Nevertheless, Representative Dan Crenshaw retweeted the imam’s remarks, seizing a chance for a woke callout and the expression of disdainful outrage. “First Member of Congress to ever describe terrorists who killed thousands of Americans on 9/11 as ‘some people who did something,’” he wrote. “Unbelievable.”

What’s “unbelievable” about imperfect extemporaneous speech?

There was no reason to suspect that Omar holds any objectionable views about 9/11. Crenshaw was opportunistically drawing attention to an unintentionally problematic word choice, like an “SJW” filing a frivolous complaint about a microaggression. He needlessly drew attention to an inartful locution on an emotionally fraught topic. And he was not the worst offender…

At the Washington Examiner, Tom Rogan shows the way. “I do not believe Omar’s words were designed to deride our fallen fellow citizens,” he writes. She was emphasizing “the ideological separation between American Muslims and al Qaeda.” It is understandable “why Omar would be frustrated at the damage that the 9/11 attacks did to American perceptions of her faith,” he added. “Many Muslims also died on 9/11, and the vast majority of American Muslims are decent patriots. Maybe I’m wrong, but I think that was her key point: al Qaeda are not us, and their evil should not be used to collectively punish Muslims. You don’t have to approve of CAIR or Omar to appreciate the legitimacy of this idea.”

6) Parents leave a loaded gun in a car with their two kids.  Four-year old shoots and kills six-year old.  If that’s not criminal negligence, I don’t know what is.  But, in gun-loving America, it’s not.  That really needs to change.

7) I knew that the St Louis Blues goalie Jordan Binnington was a rookie sensation.  I had no idea he was 25 or had such an interesting backstory.  It also makes me wonder how many clearly qualified professional athletes are in the minor leagues while they are nonetheless better than the people at the top level.  I suspect it is not a trivial number.

8) Trump’s trade war doing so much damage to all sorts of farmers.  Of course they still love him.

9) This is good and true, “To Reform the Police, Target Their Union Contract.”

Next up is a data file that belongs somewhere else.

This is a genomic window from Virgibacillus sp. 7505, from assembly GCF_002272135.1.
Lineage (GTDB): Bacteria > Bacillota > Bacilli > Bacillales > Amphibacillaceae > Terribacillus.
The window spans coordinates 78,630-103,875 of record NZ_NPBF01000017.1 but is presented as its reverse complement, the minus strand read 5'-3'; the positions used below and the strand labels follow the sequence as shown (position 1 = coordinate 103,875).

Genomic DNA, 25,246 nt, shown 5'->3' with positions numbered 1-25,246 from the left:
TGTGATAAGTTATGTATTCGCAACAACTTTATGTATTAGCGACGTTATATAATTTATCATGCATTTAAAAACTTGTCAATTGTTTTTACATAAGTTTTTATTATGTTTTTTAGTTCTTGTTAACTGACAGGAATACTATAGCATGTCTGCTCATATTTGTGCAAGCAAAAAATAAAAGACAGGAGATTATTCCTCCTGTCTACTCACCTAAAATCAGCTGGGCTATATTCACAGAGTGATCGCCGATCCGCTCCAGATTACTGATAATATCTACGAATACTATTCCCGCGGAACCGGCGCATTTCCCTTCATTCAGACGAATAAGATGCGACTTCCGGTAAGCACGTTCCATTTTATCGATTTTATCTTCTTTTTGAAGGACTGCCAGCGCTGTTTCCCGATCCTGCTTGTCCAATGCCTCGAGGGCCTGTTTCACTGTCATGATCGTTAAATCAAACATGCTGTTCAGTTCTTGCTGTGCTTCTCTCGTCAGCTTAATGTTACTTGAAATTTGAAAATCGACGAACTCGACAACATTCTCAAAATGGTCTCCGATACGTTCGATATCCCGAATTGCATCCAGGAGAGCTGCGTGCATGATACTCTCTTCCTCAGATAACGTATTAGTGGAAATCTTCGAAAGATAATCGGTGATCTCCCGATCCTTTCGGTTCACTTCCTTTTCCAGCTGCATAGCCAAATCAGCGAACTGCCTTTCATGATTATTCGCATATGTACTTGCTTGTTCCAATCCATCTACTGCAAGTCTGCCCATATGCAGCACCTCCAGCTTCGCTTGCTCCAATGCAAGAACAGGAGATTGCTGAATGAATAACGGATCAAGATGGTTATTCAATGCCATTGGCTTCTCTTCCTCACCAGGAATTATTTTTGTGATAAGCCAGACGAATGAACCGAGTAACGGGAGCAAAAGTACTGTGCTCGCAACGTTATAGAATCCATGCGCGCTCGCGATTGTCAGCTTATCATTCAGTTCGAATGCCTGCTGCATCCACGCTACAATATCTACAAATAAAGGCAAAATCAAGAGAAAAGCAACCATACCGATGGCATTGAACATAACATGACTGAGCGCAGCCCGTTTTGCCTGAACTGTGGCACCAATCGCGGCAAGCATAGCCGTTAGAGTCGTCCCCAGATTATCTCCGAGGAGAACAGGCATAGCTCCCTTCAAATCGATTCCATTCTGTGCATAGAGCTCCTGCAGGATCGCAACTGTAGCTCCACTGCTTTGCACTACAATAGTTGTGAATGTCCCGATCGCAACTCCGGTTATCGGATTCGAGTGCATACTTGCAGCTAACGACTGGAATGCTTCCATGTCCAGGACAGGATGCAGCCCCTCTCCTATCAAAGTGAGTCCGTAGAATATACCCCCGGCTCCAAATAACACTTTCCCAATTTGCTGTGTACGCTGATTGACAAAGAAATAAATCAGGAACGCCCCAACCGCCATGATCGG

AUSTIN, Tex. — After decades of lawsuits and mass protests failed to radically reform the troubled Police Department, we tried a new tactic a few years ago: Targeting one of the most problematic police union contracts in the country. As a result, Austin went from having a retrograde contract to one that offers transparency and accountability. Others cities can follow this route as well.

For years, the Austin Police Department’s contract limited civilian oversight, allowed police misconduct records to basically vanish and kept certain important internal affairs files under seal. This lack of oversight, accountability and transparency was linked to the over-policing of Austin’s black community…

For 18 months, our group, the Austin Justice Coalition, led a major grass-roots organizing campaign. We demanded a seat at the bargaining table with the City Council and the police union and pressed for reforms with teeth.

And we won.

In 2017, the City Council voted down the police union contract because of concerns over accountability, not for the usual reasons like salary or benefits — reportedly the first time a City Council has ever done this.

10) This is some awesome social science & historical research:

Emancipation should have laid waste to the Southern aristocracy. The economy was built on the forced labor of enslaved Africans, and almost half the Confederacy’s wealth was invested in owning humans. Once people could no longer be treated as chattel, that wealth evaporated.

But less than two decades after the Civil War, Southern slave-owning dynasties were back on top of the economic ladder, according to an ambitious new analysis from Leah Boustan of Princeton University, Katherine Eriksson of the University of California at Davis and Philipp Ager of the University of Southern Denmark.